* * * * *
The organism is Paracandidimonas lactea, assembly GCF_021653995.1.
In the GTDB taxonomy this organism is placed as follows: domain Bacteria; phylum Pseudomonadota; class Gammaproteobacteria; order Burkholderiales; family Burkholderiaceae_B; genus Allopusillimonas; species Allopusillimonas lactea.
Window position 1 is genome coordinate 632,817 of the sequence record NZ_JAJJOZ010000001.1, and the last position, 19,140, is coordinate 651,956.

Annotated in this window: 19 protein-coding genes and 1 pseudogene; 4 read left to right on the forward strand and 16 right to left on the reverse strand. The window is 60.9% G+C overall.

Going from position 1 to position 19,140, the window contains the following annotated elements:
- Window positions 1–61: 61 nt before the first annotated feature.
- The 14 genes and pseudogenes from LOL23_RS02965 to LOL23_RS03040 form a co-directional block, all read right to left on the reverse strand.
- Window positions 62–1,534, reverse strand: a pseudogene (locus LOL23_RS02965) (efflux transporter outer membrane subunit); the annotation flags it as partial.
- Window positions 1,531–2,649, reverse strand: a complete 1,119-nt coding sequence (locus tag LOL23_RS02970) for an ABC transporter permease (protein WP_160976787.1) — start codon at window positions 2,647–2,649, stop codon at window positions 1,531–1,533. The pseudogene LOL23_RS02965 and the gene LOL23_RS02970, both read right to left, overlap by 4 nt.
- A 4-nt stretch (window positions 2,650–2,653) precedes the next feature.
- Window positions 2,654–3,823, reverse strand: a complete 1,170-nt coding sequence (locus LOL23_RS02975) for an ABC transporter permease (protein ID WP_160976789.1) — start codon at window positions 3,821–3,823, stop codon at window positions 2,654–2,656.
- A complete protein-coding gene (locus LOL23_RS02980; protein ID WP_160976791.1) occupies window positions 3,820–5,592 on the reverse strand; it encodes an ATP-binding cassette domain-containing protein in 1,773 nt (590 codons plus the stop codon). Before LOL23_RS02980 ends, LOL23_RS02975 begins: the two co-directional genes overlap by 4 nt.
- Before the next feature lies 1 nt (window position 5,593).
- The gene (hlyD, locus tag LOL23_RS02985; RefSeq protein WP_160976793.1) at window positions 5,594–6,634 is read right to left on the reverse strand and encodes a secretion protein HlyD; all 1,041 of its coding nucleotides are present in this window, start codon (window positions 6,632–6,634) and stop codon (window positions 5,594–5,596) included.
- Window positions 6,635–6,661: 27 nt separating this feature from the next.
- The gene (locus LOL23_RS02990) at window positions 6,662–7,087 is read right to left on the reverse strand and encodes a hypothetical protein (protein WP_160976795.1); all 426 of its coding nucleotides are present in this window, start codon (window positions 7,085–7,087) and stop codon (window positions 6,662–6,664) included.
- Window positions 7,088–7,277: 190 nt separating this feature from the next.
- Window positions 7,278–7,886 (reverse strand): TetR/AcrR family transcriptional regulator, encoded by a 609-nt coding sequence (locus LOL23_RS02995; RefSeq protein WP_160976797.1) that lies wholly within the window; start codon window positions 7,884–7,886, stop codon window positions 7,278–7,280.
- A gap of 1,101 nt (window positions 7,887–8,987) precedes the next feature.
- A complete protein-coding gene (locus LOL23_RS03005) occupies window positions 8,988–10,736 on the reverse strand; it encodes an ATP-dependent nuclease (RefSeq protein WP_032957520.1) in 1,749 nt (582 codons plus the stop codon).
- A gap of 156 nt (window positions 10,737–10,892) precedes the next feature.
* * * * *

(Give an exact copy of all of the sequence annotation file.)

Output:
The organism is Paracandidimonas lactea, assembly GCF_021653995.1.
In the GTDB taxonomy this organism is placed as follows: domain Bacteria; phylum Pseudomonadota; class Gammaproteobacteria; order Burkholderiales; family Burkholderiaceae_B; genus Allopusillimonas; species Allopusillimonas lactea.
Window position 1 is genome coordinate 632,817 of the sequence record NZ_JAJJOZ010000001.1, and the last position, 19,140, is coordinate 651,956.

Annotated in this window: 19 protein-coding genes and 1 pseudogene; 4 read left to right on the forward strand and 16 right to left on the reverse strand. The window is 60.9% G+C overall.

Going from position 1 to position 19,140, the window contains the following annotated elements:
- Window positions 1–61: 61 nt before the first annotated feature.
- The 14 genes and pseudogenes from LOL23_RS02965 to LOL23_RS03040 form a co-directional block, all read right to left on the reverse strand.
- Window positions 62–1,534, reverse strand: a pseudogene (locus LOL23_RS02965) (efflux transporter outer membrane subunit); the annotation flags it as partial.
- Window positions 1,531–2,649, reverse strand: a complete 1,119-nt coding sequence (locus tag LOL23_RS02970) for an ABC transporter permease (protein WP_160976787.1) — start codon at window positions 2,647–2,649, stop codon at window positions 1,531–1,533. The pseudogene LOL23_RS02965 and the gene LOL23_RS02970, both read right to left, overlap by 4 nt.
- A 4-nt stretch (window positions 2,650–2,653) precedes the next feature.
- Window positions 2,654–3,823, reverse strand: a complete 1,170-nt coding sequence (locus LOL23_RS02975) for an ABC transporter permease (protein ID WP_160976789.1) — start codon at window positions 3,821–3,823, stop codon at window positions 2,654–2,656.
- A complete protein-coding gene (locus LOL23_RS02980; protein ID WP_160976791.1) occupies window positions 3,820–5,592 on the reverse strand; it encodes an ATP-binding cassette domain-containing protein in 1,773 nt (590 codons plus the stop codon). Before LOL23_RS02980 ends, LOL23_RS02975 begins: the two co-directional genes overlap by 4 nt.
- Before the next feature lies 1 nt (window position 5,593).
- The gene (hlyD, locus tag LOL23_RS02985; RefSeq protein WP_160976793.1) at window positions 5,594–6,634 is read right to left on the reverse strand and encodes a secretion protein HlyD; all 1,041 of its coding nucleotides are present in this window, start codon (window positions 6,632–6,634) and stop codon (window positions 5,594–5,596) included.
- Window positions 6,635–6,661: 27 nt separating this feature from the next.
- The gene (locus LOL23_RS02990) at window positions 6,662–7,087 is read right to left on the reverse strand and encodes a hypothetical protein (protein WP_160976795.1); all 426 of its coding nucleotides are present in this window, start codon (window positions 7,085–7,087) and stop codon (window positions 6,662–6,664) included.
- Window positions 7,088–7,277: 190 nt separating this feature from the next.
- Window positions 7,278–7,886 (reverse strand): TetR/AcrR family transcriptional regulator, encoded by a 609-nt coding sequence (locus LOL23_RS02995; RefSeq protein WP_160976797.1) that lies wholly within the window; start codon window positions 7,884–7,886, stop codon window positions 7,278–7,280.
- A gap of 1,101 nt (window positions 7,887–8,987) precedes the next feature.
- A complete protein-coding gene (locus LOL23_RS03005) occupies window positions 8,988–10,736 on the reverse strand; it encodes an ATP-dependent nuclease (RefSeq protein WP_032957520.1) in 1,749 nt (582 codons plus the stop codon).
- A gap of 156 nt (window positions 10,737–10,892) precedes the next feature.